Ansible fetch Module Tutorial + Examples


Percy Grunwald's Profile Picture

Written by Percy Grunwald

— Last Updated February 22, 2019

What does the Ansible fetch module do?

Ansible’s fetch module transfers files from a remote host to the local host. This is the reverse of the copy module.

- name: fetch nginx access log
  fetch:
    src: /var/log/nginx/access.log
    dest: fetched

By default, the fetched files will be stored in the following way:

fetched
├── 123.123.123.123
│   └── var
│       └── log
│           └── nginx
│               └── access.log
└── 234.234.234.234
    └── var
        └── log
            └── nginx
                └── access.log

Ansible fetch Module Video Tutorial

If you prefer watching to reading, here’s a full video tutorial from the TopTechSkills YouTube channel covering a many of the points and examples from this article. Feel free to comment on this article or the video if you have any questions.

▶️ Watch on YouTube

When to use the fetch module vs copy module

The fetch module is used when you want to move files from the remote host to the local host (i.e. fetch a file from the remote host). The copy module is used when you want to put files onto the remote host, or you want to copy files to another location on the remote host.

Where does fetch put fetched files?

The dest parameter of fetch accepts either an absolute or relative path to the destination folder on the local host. Relative paths are relative to the playbook.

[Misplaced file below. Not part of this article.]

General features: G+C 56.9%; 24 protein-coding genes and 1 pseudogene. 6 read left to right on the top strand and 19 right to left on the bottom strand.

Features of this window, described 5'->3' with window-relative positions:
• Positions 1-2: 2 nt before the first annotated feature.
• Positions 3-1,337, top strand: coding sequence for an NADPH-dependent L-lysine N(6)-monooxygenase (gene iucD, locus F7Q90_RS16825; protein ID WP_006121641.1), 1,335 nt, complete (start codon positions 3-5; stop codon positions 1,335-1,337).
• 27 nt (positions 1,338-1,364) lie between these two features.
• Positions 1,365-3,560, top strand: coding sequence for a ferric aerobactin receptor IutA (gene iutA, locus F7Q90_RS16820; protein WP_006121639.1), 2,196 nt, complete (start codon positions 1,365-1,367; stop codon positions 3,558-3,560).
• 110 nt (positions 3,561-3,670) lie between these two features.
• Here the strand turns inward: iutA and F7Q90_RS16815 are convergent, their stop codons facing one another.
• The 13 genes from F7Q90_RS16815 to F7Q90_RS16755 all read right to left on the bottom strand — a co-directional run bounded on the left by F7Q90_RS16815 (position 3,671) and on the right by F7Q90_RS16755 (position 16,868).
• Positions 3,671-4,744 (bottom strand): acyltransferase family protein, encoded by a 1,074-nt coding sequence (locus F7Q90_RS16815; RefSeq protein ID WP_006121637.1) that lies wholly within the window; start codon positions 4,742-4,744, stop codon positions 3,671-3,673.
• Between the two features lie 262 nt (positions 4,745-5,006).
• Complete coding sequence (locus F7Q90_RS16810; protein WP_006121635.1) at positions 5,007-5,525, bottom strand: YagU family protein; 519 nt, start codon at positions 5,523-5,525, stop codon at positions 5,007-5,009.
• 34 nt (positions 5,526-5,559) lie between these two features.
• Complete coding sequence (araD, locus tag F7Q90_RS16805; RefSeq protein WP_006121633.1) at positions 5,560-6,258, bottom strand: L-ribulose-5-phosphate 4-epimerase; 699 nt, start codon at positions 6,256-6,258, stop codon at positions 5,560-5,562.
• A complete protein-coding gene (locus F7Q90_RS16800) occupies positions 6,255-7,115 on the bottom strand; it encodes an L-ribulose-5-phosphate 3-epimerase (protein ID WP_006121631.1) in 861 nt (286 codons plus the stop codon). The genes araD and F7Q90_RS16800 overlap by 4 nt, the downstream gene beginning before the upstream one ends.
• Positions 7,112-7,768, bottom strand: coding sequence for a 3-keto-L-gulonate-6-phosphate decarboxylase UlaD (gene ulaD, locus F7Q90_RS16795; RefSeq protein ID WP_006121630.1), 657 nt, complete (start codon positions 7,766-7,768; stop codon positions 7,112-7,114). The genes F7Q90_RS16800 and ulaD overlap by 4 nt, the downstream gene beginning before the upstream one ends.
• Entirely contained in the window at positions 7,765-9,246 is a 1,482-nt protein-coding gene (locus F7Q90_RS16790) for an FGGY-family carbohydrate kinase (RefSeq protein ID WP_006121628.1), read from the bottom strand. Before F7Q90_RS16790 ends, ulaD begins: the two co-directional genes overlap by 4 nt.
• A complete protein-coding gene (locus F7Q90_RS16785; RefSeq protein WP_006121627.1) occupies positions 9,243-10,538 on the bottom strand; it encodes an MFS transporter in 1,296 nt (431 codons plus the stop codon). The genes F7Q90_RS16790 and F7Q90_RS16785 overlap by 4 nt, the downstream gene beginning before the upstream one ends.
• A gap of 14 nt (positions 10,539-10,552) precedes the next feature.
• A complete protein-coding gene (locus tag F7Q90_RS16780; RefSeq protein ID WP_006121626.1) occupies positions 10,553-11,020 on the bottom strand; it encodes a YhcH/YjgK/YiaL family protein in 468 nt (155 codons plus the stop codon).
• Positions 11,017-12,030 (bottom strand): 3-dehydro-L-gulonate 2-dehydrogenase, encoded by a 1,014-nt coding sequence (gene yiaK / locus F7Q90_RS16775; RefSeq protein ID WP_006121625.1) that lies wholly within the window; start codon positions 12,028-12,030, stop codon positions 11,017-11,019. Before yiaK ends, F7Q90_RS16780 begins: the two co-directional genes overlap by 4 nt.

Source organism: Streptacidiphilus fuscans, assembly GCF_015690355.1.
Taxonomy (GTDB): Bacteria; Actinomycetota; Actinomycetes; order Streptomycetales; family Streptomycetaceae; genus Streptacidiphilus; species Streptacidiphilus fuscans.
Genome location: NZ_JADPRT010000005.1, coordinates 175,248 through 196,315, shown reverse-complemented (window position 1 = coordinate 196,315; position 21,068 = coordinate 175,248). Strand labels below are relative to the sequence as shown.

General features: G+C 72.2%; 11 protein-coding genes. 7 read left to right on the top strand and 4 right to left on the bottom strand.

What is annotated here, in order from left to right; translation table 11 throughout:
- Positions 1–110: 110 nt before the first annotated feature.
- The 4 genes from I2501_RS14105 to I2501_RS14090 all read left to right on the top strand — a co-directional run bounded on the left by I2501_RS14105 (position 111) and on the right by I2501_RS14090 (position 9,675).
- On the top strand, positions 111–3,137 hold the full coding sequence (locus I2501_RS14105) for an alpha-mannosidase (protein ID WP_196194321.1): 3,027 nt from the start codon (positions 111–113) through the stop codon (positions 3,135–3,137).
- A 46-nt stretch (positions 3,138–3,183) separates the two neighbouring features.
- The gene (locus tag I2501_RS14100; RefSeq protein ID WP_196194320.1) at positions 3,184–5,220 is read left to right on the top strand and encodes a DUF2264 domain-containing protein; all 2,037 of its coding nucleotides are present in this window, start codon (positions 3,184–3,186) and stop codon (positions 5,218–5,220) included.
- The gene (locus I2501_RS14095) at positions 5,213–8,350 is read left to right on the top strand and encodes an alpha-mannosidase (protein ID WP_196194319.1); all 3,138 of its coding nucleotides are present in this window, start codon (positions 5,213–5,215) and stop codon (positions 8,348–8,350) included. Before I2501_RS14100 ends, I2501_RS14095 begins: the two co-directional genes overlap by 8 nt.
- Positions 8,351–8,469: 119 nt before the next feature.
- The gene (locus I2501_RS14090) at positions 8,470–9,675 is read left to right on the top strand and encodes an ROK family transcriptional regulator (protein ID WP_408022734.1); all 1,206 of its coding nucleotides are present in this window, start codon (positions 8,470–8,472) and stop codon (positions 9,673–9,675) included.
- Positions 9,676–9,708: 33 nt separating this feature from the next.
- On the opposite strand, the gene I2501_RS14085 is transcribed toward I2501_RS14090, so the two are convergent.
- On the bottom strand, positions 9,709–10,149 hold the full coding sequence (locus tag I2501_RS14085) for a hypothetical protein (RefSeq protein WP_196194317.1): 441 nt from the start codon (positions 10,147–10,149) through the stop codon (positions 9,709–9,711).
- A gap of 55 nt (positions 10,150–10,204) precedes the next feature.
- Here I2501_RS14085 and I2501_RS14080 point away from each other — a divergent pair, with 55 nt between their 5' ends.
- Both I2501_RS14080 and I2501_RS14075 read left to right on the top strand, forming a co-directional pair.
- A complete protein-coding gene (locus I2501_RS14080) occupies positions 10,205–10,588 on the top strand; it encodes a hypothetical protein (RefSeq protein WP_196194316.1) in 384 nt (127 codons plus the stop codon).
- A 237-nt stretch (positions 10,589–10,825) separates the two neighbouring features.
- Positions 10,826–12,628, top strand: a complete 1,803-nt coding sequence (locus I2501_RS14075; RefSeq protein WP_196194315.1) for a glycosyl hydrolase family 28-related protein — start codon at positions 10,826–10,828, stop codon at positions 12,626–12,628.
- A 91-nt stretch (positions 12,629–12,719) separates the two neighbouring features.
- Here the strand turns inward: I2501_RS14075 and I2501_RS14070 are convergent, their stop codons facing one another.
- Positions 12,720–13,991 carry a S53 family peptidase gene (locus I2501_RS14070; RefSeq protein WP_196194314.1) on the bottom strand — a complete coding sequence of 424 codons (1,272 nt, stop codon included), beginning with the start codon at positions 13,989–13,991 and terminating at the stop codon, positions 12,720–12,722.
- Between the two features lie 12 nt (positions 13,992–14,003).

# playbook at /path/to/ansible/playbook.yml

- name: fetch nginx access log (absolute)
  fetch:
    src: /var/log/nginx/access.log
    dest: /path/to/ansible/fetched/absolute

- name: fetch nginx access log (relative)
  fetch:
    src: /var/log/nginx/access.log
    dest: fetched/relative

The tasks above examples above will produce the following file structure:

/path/to/ansible/fetched
├── absolute
│   ├── 123.123.123.123
│   │   └── var
│   │       └── log
│   │           └── nginx
│   │               └── access.log
│   └── 234.234.234.234
│       └── var
│           └── log
│               └── nginx
│                   └── access.log
└── relative
    ├── 123.123.123.123
    │   └── var
    │       └── log
    │           └── nginx
    │               └── access.log
    └── 234.234.234.234
        └── var
            └── log
                └── nginx
                    └── access.log

Examples

How to fetch files from remote hosts

Set the src and dest parameters to fetch files from remote hosts. Remember that the src parameter is the file path on the remote host and the dest parameter represents where the fetched files will go on the local host.

- name: fetch nginx access log
  fetch:
    src: /var/log/nginx/access.log
    dest: fetched

The task above will produce a directory structure like this in the working directory:

fetched
├── 123.123.123.123
│   └── var
│       └── log
│           └── nginx
│               └── access.log
└── 234.234.234.234
    └── var
        └── log
            └── nginx
                └── access.log

How to strip parent directories from the file path when fetching files

By default, fetch will store fetched files with the following file structure: